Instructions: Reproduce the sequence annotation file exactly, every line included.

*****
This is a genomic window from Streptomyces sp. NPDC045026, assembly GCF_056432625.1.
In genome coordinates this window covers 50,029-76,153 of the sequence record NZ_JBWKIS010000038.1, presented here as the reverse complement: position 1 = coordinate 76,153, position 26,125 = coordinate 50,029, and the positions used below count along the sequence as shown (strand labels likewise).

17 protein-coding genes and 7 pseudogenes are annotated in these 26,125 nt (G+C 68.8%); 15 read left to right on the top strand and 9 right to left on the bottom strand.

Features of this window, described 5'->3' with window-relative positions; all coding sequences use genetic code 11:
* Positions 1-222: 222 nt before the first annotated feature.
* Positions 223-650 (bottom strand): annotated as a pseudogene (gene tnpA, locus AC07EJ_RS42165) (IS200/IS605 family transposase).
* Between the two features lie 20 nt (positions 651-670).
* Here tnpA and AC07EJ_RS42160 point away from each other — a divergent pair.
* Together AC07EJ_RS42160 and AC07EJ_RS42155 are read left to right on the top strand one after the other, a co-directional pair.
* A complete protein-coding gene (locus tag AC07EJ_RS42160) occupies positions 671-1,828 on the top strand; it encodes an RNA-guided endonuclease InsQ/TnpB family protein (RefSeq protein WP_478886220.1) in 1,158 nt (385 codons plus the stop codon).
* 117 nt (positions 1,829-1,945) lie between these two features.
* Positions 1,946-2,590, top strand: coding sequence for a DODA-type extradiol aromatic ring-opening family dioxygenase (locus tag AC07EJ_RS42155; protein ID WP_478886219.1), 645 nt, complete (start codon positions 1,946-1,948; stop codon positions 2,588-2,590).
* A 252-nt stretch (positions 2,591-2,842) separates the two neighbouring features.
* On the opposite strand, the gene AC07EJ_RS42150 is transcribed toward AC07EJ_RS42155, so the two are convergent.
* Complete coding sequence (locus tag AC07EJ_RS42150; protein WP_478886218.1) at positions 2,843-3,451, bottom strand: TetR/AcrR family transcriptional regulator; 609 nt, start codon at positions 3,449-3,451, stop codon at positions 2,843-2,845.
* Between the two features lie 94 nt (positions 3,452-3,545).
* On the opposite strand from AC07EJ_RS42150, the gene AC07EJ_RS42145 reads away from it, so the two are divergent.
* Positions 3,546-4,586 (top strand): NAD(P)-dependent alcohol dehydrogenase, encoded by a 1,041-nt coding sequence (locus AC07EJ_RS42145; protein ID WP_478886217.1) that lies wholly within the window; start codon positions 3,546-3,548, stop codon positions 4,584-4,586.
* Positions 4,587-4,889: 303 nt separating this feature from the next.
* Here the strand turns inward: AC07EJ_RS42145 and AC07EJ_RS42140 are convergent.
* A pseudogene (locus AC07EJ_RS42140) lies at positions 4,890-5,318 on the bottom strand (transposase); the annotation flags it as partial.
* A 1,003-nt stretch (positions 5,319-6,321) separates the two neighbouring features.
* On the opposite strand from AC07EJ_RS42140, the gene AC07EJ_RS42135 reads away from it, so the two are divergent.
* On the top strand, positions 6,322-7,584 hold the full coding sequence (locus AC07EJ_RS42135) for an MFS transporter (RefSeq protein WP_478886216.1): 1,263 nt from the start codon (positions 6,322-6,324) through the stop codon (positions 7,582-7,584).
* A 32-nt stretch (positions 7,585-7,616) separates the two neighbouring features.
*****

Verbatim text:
This is a genomic window from Streptomyces sp. NPDC045026, assembly GCF_056432625.1.
In genome coordinates this window covers 50,029-76,153 of the sequence record NZ_JBWKIS010000038.1, presented here as the reverse complement: position 1 = coordinate 76,153, position 26,125 = coordinate 50,029, and the positions used below count along the sequence as shown (strand labels likewise).

17 protein-coding genes and 7 pseudogenes are annotated in these 26,125 nt (G+C 68.8%); 15 read left to right on the top strand and 9 right to left on the bottom strand.

Features of this window, described 5'->3' with window-relative positions; all coding sequences use genetic code 11:
* Positions 1-222: 222 nt before the first annotated feature.
* Positions 223-650 (bottom strand): annotated as a pseudogene (gene tnpA, locus AC07EJ_RS42165) (IS200/IS605 family transposase).
* Between the two features lie 20 nt (positions 651-670).
* Here tnpA and AC07EJ_RS42160 point away from each other — a divergent pair.
* Together AC07EJ_RS42160 and AC07EJ_RS42155 are read left to right on the top strand one after the other, a co-directional pair.
* A complete protein-coding gene (locus tag AC07EJ_RS42160) occupies positions 671-1,828 on the top strand; it encodes an RNA-guided endonuclease InsQ/TnpB family protein (RefSeq protein WP_478886220.1) in 1,158 nt (385 codons plus the stop codon).
* 117 nt (positions 1,829-1,945) lie between these two features.
* Positions 1,946-2,590, top strand: coding sequence for a DODA-type extradiol aromatic ring-opening family dioxygenase (locus tag AC07EJ_RS42155; protein ID WP_478886219.1), 645 nt, complete (start codon positions 1,946-1,948; stop codon positions 2,588-2,590).
* A 252-nt stretch (positions 2,591-2,842) separates the two neighbouring features.
* On the opposite strand, the gene AC07EJ_RS42150 is transcribed toward AC07EJ_RS42155, so the two are convergent.
* Complete coding sequence (locus tag AC07EJ_RS42150; protein WP_478886218.1) at positions 2,843-3,451, bottom strand: TetR/AcrR family transcriptional regulator; 609 nt, start codon at positions 3,449-3,451, stop codon at positions 2,843-2,845.
* Between the two features lie 94 nt (positions 3,452-3,545).
* On the opposite strand from AC07EJ_RS42150, the gene AC07EJ_RS42145 reads away from it, so the two are divergent.
* Positions 3,546-4,586 (top strand): NAD(P)-dependent alcohol dehydrogenase, encoded by a 1,041-nt coding sequence (locus AC07EJ_RS42145; protein ID WP_478886217.1) that lies wholly within the window; start codon positions 3,546-3,548, stop codon positions 4,584-4,586.
* Positions 4,587-4,889: 303 nt separating this feature from the next.
* Here the strand turns inward: AC07EJ_RS42145 and AC07EJ_RS42140 are convergent.
* A pseudogene (locus AC07EJ_RS42140) lies at positions 4,890-5,318 on the bottom strand (transposase); the annotation flags it as partial.
* A 1,003-nt stretch (positions 5,319-6,321) separates the two neighbouring features.
* On the opposite strand from AC07EJ_RS42140, the gene AC07EJ_RS42135 reads away from it, so the two are divergent.
* On the top strand, positions 6,322-7,584 hold the full coding sequence (locus AC07EJ_RS42135) for an MFS transporter (RefSeq protein WP_478886216.1): 1,263 nt from the start codon (positions 6,322-6,324) through the stop codon (positions 7,582-7,584).
* A 32-nt stretch (positions 7,585-7,616) separates the two neighbouring features.